Ready for lots of fantastic options at low-cost and in quick time for your next logo project? Here’s what worked for me and my organization — a logo contest on Freelancer.com.
So What’s a Logo Contest?
In a nutshell, you post the requirements for your logo then sit back to review the designs that are submitted. At the close, you award a winner, collect your graphic files along with a contract securing your ownership rights, then pay the winner.
Tell Me More
The objective of my logo contest was to develop a new logo for the nonprofit K2BSA Amateur Radio Association. I’m their president and I’ve been creating my own logos.
“I’m Jim and I do logos.” We needed an intervention.
It’s time to rebrand our social media platforms, website, and publications. But we also plan to launch merchandise sales. So we clearly need to ramp up our branding quite a few notches from my lame efforts.
At the Freelancer.com website I set up an employer account, verified email and phone, and connected the association’s bank account for payment – all set to hire freelancers.
Then I initiated a project with a contest brief. In my case I described the critical factors such as it must include the letters K2BSA and that we wanted blue tones. I also provided examples of our current logos.
You can see the brief in the nearby image. Click on it for a larger view.
In the project setup you can select some specific elements for your contest, often at a price.
I selected a “sealed contest,” which means that the submitted designs would only be seen by me. I felt that this would avoid copycat designs, which it did. I also selected “featured contest” that brought it more visibility on the website.
I could have guaranteed the contest, assuring freelancers that a winner would be awarded. I did not choose that option as I wasn’t sure what entries I’d get and didn’t want to commit to paying someone regardless.
Another option was to select “top contest” which invited top rated designers to submit entries. I didn’t select that either. There are other options. You can learn more at the FAQ.
The contest was open for seven days. Over that time I received 67 design entries from 24 freelancers. The entries were high quality with several contenders for the top prize, although the winner stood out from early in the contest.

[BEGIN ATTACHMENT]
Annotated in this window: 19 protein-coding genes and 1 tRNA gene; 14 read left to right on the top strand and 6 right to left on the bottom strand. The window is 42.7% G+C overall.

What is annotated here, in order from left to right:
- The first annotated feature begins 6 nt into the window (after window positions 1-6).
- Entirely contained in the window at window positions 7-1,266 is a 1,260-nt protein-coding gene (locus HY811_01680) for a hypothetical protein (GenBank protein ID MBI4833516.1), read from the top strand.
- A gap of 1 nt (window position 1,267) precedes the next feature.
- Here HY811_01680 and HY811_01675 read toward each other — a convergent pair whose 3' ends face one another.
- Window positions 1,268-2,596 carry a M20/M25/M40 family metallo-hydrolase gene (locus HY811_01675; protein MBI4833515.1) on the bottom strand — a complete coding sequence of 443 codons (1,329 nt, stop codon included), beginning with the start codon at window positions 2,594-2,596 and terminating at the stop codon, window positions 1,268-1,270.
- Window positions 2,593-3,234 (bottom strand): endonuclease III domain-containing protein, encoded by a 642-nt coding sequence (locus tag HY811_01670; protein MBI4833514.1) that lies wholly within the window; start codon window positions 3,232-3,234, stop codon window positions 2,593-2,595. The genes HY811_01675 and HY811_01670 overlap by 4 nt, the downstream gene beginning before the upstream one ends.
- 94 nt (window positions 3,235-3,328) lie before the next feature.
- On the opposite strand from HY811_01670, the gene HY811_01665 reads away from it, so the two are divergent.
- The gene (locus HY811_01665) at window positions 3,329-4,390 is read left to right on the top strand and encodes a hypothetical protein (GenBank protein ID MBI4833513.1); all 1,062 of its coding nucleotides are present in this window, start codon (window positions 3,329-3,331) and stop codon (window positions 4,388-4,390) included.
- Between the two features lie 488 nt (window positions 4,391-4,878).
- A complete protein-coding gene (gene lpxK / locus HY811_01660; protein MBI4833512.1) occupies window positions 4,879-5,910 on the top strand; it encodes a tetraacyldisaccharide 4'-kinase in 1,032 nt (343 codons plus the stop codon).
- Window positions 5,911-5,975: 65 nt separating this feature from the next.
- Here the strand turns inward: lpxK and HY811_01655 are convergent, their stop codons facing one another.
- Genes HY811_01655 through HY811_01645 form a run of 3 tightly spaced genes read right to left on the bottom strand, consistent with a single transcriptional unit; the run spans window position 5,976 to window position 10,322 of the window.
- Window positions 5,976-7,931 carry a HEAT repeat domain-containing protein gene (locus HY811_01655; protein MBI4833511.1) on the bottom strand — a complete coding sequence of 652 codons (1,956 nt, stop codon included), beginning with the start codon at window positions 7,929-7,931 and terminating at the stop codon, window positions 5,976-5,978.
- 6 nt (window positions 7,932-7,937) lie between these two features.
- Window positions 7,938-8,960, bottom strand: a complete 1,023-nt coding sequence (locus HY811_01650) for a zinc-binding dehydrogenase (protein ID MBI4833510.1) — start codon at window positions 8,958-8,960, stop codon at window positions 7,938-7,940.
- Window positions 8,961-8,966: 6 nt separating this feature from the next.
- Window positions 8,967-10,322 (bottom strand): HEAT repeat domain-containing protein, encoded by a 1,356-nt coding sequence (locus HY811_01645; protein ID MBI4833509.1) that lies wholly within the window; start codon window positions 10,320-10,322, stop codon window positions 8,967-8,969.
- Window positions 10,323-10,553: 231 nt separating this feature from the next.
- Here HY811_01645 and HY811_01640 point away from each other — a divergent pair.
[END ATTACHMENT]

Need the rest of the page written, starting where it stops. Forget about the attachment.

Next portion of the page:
The freelancers came from all over the world. The winner was from Bangladesh. The rest of the list included: USA, UK, Ukraine, Romania, Serbia, Bosnia, Montenegro, Egypt, India, Indonesia, Vietnam, Philippines, Chile, and the Dominican Republic.
Managing the Contest
The system for managing all the entries and providing feedback to the designers is very sophisticated. I was able to see all the entries at a glance (over several pages as the number increased). You can see one of the pages nearby.
There is a five-star rating system so you can rate each design. You can also sort the entries based on that rating. Clicking on each design opened a dialog box for feedback to the designer. You could provide general feedback and suggestions as well as place comments directly on the design itself.
I provided feedback on nearly every design. In some cases I noted what I didn’t like (wi-fi waves) and what I did like. With the winner, I noted what I preferred from several of his early entries which resulted in a refined entry that really worked.
They also have a polling function. You can select up to eight of the designs and invite others to vote on the designs. I didn’t use this function as I had no trouble selecting the winner. But it could work well for involving a team to help select the winner.
I set a winning amount of $200. Perhaps that could have been lower. But I’m not sure it would have attracted the same quality and quantity of designs.
I was very impressed with the variety of submission approaches. Some provided simulated embossed paper, 3-D signs, and several showed their design on paper, business card, t-shirt, etc. I did reject one entry that used the Boy Scouts of America’s logo, after advising the designer why I was rejecting it (not our trademark).
You can see the winning design nearby. I was surprised that a number of designs used the same font, called Ethnocentric, but only one other attempted to style the font and only a couple used the tagline “radio scouting.”
I could have gone back to the contest brief and advised all the designers to use “radio scouting” but chose not to send the group in that direction. But I did have that option for communicating to all designers.
Cost-Effective and Efficient
All in all, I felt this was a very cost-effective and superbly efficient way to generate new logo options and to select the very best.
It’s not the right approach for every project. For example, if you have a specific task, you hire someone who can do that task. That’s what I did for my social media avatar.
I will also note that I spent a career working with graphic designers and illustrators. Generating logos or icons is a skill that not all designers have. This approach helped find those who have this skill and bring them to the top. And, it did so very cost effectively and very quickly.
Perfect project on my PathForeWord.